Gabe Ehri has been Executive Director of Friends Journal since 2011. He has worked for Friends Journal since 2004. He is a member of Green Street Monthly Meeting (Philadelphia Yearly Meeting).
What faith did you grow up in?
Gabe: I grew up a Quaker. My parents became Quakers when I was very young three years old or so. They had come from a Catholic background, but sort of a radical strain. We were living in Anchorage, Alaska, and they were really interested in doing nuclear activism-and the people that were doing that in Anchorage included a lot of Quakers. They got curious, got involved, and we moved to Seattle, Washington. Most of my childhood we went to University Friends Meeting in Seattle, which is a large meeting for the West Coast – a large unprogrammed meeting with a lot of liberals, and a lot of Eastern influence, people bringing aspects of Buddhist practice into it. The meetinghouse itself was Japanese-inspired in architecture, which I think helps with that.
Have you stayed in this tradition?
Gabe: It would be accurate to say that I haven’t been anywhere else. There have been times in my life where the need for an active, practicing spiritual life has been less important or less in the forefront. But I love learning about other religions, just as a part of my own curiosity to know about that stuff, and fascination with intersections. I have never really been tempted to think that another path was the right one for me. I will say that my understanding of Quakerism has changed over the years.
Have you ever left (formally or informally) for a period of time and then come back to it? Tell me a bit about one of those times. What did you learn from that experience in terms of your faith and spiritual life?
Gabe: It’s always been circumstantial. When I was at Haverford College I enjoyed going to Haverford Friends Meeting, when I went, and I found it a useful practice for self-reflection and working things through in my head. But I didn’t really feel like I was part of a spiritual community. My home Meeting sent me a subscription to Friends Journal so I was reading that during college, and that was a way to keep up with Quaker thought and what Quakers were doing at a time when I was integrating all these other learnings into my brain. I never felt like, outside of Sundays, I wanted to be involved. I had enough social community in other parts of my life. It wasn’t a falling out or frustration, other than that what I had tried wasn’t clicking for me at that point.
What is important to you now about Quakerism?
Gabe: In the last five years or so I recommitted myself to an active practice, where I’m not just showing up and attending and taking it for me, but really trying to figure out what I have to give to a community. I’ve been a member at Green Street Monthly Meeting for a few years, and I find at Green Street that the range and variety of people is more diverse than I have in other aspects of my social life, in age, race, class, the gender spectrum, and sexuality, too. Being among different people who are all seeking in the same way, and intentional about wanting to be a community together, who help each other in practical and spiritual ways, and who try to be positive influences in the world around us, that is really important for me. Having exposed my children to that, and having them have the chance to be around other people that see the world through a similar lens as I do, is a helpful support.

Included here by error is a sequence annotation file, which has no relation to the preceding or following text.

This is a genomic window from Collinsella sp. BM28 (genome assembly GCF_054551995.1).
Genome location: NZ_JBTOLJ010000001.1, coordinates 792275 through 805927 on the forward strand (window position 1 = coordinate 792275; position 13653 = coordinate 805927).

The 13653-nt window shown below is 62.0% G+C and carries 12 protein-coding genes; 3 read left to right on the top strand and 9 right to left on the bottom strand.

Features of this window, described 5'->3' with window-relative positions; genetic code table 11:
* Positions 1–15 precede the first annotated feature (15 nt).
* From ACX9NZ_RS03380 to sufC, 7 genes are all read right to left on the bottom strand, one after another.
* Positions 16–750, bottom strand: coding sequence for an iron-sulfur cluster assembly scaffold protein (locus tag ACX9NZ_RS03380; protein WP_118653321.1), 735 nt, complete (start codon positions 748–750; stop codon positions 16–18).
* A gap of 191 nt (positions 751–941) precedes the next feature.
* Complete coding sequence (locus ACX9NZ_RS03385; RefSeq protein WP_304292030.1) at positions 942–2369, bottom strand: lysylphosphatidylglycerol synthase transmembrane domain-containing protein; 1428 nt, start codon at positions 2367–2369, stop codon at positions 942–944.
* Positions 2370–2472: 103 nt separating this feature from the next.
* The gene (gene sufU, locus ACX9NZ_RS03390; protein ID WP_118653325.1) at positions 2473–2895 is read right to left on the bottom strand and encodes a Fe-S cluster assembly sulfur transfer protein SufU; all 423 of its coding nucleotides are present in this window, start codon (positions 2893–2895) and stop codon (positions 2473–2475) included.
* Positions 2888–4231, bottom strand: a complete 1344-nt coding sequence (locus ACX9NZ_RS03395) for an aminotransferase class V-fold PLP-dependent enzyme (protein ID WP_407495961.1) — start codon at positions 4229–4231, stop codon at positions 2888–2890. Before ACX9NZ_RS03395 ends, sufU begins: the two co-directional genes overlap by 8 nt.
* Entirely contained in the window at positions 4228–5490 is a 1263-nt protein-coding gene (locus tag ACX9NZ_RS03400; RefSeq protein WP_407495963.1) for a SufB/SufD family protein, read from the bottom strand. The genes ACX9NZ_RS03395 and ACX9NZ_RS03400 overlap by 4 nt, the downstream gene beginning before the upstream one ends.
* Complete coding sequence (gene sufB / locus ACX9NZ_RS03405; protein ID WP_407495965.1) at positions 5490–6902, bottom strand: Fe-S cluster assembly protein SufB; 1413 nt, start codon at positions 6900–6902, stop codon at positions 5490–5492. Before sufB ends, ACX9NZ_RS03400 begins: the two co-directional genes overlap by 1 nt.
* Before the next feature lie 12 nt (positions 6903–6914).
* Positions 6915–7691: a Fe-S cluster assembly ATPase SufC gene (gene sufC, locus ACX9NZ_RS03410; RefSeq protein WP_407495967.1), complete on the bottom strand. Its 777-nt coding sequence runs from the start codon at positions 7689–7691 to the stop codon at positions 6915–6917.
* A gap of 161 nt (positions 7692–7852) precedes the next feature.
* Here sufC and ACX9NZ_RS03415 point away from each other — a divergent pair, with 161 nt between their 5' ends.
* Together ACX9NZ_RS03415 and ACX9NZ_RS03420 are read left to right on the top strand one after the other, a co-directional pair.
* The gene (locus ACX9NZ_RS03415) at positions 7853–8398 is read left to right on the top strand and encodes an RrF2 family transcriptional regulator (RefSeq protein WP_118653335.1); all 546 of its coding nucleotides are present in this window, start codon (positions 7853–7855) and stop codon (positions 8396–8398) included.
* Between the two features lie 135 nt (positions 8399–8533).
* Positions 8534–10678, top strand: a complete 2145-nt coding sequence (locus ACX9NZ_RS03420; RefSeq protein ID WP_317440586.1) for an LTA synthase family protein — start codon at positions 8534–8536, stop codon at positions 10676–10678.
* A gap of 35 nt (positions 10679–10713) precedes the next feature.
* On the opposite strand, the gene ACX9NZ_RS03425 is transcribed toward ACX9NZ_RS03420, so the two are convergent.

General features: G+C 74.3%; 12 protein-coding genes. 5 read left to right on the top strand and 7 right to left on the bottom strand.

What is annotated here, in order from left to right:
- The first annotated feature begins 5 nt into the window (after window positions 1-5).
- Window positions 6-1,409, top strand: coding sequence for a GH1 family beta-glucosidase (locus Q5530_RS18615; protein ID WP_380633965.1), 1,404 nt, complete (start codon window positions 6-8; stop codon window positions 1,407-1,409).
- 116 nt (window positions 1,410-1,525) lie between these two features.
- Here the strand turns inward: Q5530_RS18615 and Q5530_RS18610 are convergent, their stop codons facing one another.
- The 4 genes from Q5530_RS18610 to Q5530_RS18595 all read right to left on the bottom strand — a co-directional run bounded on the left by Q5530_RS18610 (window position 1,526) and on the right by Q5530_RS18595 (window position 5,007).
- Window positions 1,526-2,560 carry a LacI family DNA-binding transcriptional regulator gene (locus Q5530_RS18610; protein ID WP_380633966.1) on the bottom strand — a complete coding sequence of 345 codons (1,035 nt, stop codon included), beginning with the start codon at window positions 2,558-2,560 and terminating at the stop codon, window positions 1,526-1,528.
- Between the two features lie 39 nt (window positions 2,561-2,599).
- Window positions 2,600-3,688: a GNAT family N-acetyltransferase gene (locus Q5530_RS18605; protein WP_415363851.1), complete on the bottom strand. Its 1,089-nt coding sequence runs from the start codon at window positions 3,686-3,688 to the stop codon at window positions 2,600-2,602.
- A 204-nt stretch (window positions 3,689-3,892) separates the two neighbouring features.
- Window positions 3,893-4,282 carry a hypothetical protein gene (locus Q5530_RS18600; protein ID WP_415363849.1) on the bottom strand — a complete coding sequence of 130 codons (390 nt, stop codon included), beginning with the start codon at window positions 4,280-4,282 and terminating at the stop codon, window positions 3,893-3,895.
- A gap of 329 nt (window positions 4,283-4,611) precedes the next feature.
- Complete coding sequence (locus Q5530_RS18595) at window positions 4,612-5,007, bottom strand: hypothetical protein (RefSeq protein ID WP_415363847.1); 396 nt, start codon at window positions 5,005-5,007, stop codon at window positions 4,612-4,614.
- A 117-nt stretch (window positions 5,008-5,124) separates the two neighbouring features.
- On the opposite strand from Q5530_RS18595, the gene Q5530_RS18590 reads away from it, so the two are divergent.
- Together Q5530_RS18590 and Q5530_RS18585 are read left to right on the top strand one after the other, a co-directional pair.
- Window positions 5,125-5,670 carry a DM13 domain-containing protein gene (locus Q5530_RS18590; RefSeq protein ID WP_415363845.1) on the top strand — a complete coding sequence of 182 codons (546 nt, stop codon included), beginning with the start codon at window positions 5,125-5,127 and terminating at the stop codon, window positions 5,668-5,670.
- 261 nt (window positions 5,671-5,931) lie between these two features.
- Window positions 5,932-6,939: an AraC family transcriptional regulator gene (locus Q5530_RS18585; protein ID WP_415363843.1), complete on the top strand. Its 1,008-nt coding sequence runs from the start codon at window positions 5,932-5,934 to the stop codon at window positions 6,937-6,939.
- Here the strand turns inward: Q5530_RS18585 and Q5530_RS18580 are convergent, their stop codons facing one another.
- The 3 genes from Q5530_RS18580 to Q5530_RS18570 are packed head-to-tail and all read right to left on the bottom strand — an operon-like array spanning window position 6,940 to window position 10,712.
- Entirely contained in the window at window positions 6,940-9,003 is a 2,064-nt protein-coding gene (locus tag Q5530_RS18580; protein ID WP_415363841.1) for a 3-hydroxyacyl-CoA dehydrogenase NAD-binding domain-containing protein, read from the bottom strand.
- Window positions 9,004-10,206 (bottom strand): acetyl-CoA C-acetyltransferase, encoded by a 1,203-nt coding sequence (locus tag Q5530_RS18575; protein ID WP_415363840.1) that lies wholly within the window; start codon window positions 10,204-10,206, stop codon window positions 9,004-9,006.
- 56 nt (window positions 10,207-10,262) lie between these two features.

What feeds your spiritual life?
Gabe: I think going to meeting is really important, having a dedicated time with other people to listen to the stirring of the Spirit-that’s something that gives me a lot. Just trying to be a loving person in the world, in my family, with the people I encounter, whenever I am able to consciously keep in my head that I’m looking for that of God in the other person. I also get a lot out of talking; in my job, I get an opportunity to talk with lots of Friends Journal readers and supporters and get to know them. I learn about people’s journeys, and we have the opportunity to share with one another. I find that to be a really rich experience. There’s a lot of people who are great patterns and examples of how to live a good life, in many senses of that word.
Do you attend a worship service on a regular basis? What is powerful for you about that worship?
Gabe: I go as often as I can. It helps that my six year old likes to go, so I would say most months we go three Sundays.
What struggles do you have with being faithful, generally? Where do you find renewal?
Gabe: I have a lot of friends who are not religious, quite a few of whom describe themselves as atheist, and don’t see exploring the question of God or Spirit as something that is valuable to them at all – there’s no room for that. We have so many other things to do in our lives. I can’t say with absolute certainty that God exists and is working in the way I presume God is working. So there’s doubt, that maybe the brilliant and wonderful people who are my friends are right-there’s nothing except to be good people. That makes it a lot less work. Sometimes I like to preach about how Quakers need to be more out there about what we have and how we’re seeking God. I don’t always practice that with my friends – I’m not that guy who is constantly telling them to turn toward Christ or poking them about spirituality. So there’s a nagging feeling that at least in my personal life, I’m not always practicing what I think Quakers ought to do. I think I am successful at looking for that of God in others, but I realize I’m not perfect, and there are many ways I fall short of that. I’m not wracked by guilt or doubt about these things, but recognize that I’m not always doing it perfectly.
When you were 15, what did you want to be when you grew up?
Gabe: I was interested in two things when I was 15: science and writing. I thought maybe I wanted to be a journalist, or a scientist, or a doctor, or a journalist who wrote about science -they all did a lot of reading and interpretation.